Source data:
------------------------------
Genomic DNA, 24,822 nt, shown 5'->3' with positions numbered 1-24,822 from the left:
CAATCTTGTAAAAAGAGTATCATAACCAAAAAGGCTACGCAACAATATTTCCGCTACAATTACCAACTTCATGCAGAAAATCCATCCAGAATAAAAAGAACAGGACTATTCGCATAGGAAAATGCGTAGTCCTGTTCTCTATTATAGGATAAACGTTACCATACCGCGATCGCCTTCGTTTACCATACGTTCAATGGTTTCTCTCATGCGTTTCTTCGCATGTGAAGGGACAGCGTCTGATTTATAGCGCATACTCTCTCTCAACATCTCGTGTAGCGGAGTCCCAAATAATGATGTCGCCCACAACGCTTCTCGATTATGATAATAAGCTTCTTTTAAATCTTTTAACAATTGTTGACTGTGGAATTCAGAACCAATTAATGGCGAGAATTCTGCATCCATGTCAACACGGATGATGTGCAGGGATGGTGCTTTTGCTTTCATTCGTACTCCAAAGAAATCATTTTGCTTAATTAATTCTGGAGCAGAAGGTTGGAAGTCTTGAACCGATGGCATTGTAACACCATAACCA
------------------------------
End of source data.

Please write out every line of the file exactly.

Genomic DNA, 24,822 nt, shown 5'->3' with positions numbered 1-24,822 from the left:
CAATCTTGTAAAAAGAGTATCATAACCAAAAAGGCTACGCAACAATATTTCCGCTACAATTACCAACTTCATGCAGAAAATCCATCCAGAATAAAAAGAACAGGACTATTCGCATAGGAAAATGCGTAGTCCTGTTCTCTATTATAGGATAAACGTTACCATACCGCGATCGCCTTCGTTTACCATACGTTCAATGGTTTCTCTCATGCGTTTCTTCGCATGTGAAGGGACAGCGTCTGATTTATAGCGCATACTCTCTCTCAACATCTCGTGTAGCGGAGTCCCAAATAATGATGTCGCCCACAACGCTTCTCGATTATGATAATAAGCTTCTTTTAAATCTTTTAACAATTGTTGACTGTGGAATTCAGAACCAATTAATGGCGAGAATTCTGCATCCATGTCAACACGGATGATGTGCAGGGATGGTGCTTTTGCTTTCATTCGTACTCCAAAGAAATCATTTTGCTTAATTAATTCTGGAGCAGAAGGTTGGAAGTCTTGAACCGATGGCATTGTAACACCATAACCA